The SED of the GRB counterpart at different times is shown in Fig. 2. These epochs were selected to maximize simultaneous multiwavelength coverage. When needed, the data were rescaled to a common epoch using the best-fit temporal model.

In the first epoch at T0 + 100 s, the X-ray emission is characterized by a flat spectral index βX = 0.00 ± 0.03. A spectral break is required above ~10 keV to account for the lower flux and soft spectral index, βBAT ≈ 2, measured in the hard X-ray band. In addition, the high X-ray-to-optical flux ratio, FX/FO ≈ 100, requires a turn-over to a steep spectrum between the X-ray and optical band. These properties are consistent with self-absorbed synchrotron radiation in the fast-cooling regime. The location of a self-absorption frequency, νa ≈ 10 eV, indicates a compact emitting region60 with radius R ≈ 1013(Γ/300)3/4 cm, where Γ is the outflow bulk Lorentz factor. This radius is typical of dissipation processes within the GRB outflow, indicating that at ~T0 + 100 s the prompt phase is still dominant at both X-ray and optical wavelengths.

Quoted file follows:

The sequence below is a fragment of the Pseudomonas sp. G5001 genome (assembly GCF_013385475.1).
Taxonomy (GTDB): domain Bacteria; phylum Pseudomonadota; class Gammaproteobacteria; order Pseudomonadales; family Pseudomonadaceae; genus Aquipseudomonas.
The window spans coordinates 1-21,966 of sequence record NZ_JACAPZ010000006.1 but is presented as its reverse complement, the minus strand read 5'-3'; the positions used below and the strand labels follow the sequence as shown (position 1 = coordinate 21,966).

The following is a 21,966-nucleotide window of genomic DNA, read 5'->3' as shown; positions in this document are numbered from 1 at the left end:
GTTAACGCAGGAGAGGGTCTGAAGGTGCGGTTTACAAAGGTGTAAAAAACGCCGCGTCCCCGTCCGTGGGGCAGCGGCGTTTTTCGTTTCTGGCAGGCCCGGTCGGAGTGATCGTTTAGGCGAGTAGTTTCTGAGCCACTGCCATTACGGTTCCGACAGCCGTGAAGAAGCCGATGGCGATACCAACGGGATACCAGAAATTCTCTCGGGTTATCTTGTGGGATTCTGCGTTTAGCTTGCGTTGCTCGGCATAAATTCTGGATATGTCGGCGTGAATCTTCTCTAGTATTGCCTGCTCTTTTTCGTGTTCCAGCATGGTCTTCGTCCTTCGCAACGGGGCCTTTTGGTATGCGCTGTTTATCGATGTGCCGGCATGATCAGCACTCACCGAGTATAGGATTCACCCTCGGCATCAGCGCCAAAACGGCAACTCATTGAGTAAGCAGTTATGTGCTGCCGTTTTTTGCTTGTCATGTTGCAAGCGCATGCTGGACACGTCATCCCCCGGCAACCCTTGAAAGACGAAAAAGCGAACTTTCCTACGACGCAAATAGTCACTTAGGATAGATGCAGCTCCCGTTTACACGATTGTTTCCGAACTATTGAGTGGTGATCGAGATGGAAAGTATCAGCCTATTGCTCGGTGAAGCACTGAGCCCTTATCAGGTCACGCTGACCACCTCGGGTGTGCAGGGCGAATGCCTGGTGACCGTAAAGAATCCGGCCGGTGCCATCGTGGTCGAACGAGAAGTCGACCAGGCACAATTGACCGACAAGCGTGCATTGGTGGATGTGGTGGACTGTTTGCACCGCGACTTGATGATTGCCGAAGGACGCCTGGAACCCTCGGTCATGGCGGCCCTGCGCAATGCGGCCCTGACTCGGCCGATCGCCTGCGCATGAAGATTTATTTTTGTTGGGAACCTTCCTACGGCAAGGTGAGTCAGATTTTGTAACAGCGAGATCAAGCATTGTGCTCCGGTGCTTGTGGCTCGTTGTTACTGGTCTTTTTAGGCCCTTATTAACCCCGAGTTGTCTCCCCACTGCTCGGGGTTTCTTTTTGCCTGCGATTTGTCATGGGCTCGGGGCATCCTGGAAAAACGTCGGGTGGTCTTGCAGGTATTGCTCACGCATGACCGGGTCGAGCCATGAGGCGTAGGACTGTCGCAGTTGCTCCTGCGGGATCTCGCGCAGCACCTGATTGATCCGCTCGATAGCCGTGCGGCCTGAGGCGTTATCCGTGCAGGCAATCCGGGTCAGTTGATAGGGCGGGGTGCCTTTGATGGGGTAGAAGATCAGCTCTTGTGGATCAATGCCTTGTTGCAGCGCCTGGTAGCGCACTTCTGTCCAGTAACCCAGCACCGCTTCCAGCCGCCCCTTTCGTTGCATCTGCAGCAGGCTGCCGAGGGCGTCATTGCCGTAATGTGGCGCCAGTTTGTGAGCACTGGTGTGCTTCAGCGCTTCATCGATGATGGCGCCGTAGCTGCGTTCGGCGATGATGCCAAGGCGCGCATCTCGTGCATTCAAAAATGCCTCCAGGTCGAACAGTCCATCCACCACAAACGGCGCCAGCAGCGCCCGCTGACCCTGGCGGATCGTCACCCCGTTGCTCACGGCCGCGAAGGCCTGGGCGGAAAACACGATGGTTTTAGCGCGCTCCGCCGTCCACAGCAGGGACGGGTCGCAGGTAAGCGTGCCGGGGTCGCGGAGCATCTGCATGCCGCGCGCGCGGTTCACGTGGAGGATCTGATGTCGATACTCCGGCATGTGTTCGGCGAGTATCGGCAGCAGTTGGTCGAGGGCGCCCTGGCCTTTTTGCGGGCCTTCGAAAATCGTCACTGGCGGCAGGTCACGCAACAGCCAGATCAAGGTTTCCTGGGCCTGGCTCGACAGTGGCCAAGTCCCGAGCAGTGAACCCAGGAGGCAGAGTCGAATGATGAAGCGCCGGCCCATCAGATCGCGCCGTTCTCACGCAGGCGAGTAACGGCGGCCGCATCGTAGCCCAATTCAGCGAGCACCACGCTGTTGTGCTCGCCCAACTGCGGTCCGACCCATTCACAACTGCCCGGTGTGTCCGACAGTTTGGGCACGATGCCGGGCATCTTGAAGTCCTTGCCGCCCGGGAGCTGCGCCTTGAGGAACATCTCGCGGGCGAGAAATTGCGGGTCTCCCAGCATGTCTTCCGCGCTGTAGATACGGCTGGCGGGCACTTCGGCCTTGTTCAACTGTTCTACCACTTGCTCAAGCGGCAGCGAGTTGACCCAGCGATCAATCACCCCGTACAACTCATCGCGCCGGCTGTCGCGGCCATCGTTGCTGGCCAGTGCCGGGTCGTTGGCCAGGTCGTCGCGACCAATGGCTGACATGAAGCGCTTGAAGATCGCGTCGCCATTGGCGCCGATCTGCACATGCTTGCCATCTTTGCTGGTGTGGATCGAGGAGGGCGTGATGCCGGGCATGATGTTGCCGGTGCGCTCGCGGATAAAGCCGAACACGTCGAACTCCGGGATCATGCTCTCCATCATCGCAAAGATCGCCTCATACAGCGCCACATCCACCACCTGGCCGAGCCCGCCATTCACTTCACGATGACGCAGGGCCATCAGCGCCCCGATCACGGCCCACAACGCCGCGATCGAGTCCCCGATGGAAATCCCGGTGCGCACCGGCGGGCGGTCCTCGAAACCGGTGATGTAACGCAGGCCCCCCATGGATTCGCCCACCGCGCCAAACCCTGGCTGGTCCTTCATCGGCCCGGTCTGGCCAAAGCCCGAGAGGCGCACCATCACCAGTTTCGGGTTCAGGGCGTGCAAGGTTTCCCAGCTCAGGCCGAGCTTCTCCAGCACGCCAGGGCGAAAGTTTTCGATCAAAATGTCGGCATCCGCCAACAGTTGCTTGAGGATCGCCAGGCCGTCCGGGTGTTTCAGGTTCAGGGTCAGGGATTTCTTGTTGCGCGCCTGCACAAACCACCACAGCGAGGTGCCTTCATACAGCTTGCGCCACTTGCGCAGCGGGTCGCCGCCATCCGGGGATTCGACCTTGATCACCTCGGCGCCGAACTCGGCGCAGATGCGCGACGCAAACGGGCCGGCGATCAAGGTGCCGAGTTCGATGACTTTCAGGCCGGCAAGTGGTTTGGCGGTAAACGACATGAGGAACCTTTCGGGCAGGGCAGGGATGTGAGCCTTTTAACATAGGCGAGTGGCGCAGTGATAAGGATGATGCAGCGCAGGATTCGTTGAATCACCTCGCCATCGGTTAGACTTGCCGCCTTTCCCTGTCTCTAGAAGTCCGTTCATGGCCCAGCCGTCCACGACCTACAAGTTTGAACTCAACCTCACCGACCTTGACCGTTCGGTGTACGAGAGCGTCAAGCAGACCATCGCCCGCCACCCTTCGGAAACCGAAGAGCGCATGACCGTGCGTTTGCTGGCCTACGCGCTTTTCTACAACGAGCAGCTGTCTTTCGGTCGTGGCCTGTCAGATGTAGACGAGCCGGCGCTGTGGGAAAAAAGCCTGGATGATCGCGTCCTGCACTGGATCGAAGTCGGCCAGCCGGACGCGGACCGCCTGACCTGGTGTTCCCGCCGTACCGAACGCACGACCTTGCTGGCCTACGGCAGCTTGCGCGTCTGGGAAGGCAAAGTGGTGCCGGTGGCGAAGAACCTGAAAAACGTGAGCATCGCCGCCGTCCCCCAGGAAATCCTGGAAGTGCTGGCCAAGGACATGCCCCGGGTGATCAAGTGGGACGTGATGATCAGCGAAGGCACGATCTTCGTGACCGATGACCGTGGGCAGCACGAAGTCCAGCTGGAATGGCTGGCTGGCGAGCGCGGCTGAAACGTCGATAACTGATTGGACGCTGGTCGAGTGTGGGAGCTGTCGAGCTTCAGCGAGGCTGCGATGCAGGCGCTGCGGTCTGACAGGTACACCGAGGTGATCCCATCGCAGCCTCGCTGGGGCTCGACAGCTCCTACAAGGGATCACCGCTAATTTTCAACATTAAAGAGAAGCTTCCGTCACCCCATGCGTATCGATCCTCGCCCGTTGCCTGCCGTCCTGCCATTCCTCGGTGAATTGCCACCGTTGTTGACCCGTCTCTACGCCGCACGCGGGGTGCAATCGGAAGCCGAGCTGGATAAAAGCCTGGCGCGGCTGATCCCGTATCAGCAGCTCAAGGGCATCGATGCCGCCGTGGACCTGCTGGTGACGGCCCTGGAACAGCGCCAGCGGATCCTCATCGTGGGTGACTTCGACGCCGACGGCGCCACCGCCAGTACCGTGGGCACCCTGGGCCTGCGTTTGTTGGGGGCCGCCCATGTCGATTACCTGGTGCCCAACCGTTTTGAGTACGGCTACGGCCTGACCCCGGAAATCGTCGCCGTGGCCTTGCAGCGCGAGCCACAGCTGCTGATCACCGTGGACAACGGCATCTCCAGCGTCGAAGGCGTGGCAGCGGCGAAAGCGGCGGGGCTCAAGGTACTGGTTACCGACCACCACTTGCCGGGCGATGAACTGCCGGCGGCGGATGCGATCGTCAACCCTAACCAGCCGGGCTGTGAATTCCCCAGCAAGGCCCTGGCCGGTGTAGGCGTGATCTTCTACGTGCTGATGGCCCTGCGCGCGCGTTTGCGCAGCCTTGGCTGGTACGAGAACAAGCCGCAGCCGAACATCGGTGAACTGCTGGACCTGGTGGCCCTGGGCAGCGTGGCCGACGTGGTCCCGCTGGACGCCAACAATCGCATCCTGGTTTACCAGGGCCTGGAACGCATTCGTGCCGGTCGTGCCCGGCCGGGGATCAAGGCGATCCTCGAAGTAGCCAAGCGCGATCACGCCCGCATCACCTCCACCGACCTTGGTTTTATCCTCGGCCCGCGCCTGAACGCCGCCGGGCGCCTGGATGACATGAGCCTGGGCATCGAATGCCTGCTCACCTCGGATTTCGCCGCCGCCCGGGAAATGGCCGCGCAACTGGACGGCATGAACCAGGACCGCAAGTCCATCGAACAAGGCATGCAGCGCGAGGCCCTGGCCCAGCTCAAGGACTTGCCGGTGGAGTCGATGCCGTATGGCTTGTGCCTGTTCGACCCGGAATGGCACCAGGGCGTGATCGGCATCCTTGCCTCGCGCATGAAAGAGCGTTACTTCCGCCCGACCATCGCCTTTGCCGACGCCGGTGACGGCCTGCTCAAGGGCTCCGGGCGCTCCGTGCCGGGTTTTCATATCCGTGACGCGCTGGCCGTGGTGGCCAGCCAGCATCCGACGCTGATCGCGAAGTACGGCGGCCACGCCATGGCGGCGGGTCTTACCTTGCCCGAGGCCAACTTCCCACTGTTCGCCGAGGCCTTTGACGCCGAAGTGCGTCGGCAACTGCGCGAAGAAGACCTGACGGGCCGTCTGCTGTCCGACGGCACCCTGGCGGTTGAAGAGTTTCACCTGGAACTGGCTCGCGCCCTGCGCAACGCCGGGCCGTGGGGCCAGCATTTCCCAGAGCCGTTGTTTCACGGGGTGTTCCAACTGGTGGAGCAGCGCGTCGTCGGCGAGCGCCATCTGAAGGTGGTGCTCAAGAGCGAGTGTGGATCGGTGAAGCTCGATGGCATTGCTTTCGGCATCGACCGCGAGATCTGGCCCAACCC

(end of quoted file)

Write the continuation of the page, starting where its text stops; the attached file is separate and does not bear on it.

In the second epoch at T0 + 1 h, the GRB counterpart displays blue colours with a spectral index βO = 0.23 ± 0.10 in the UV and optical bands. At X-ray energies the spectrum, extracted between 3 ks and 5 ks, has a slope of βX = 0.50 ± 0.05. This index points to synchrotron radiation in the slow cooling regime, in which the cooling frequency is νc > 10 keV and the synchrotron frequency is νm 1 eV. In this case, the X-ray spectral slope is related to the energy distribution of the emitting electrons, N(E) Ep with p = 2βX + 1 = 2.0 ± 0.1. This is a fundamental constraint to the long-term afterglow evolution. The steepest spectral slope explained by this model is p/2 ≈ 1.05, and only for energies above νc. Therefore, the UVOIR and X-ray non-thermal afterglows are bound to remain on the same spectral segment over the time span of our observations.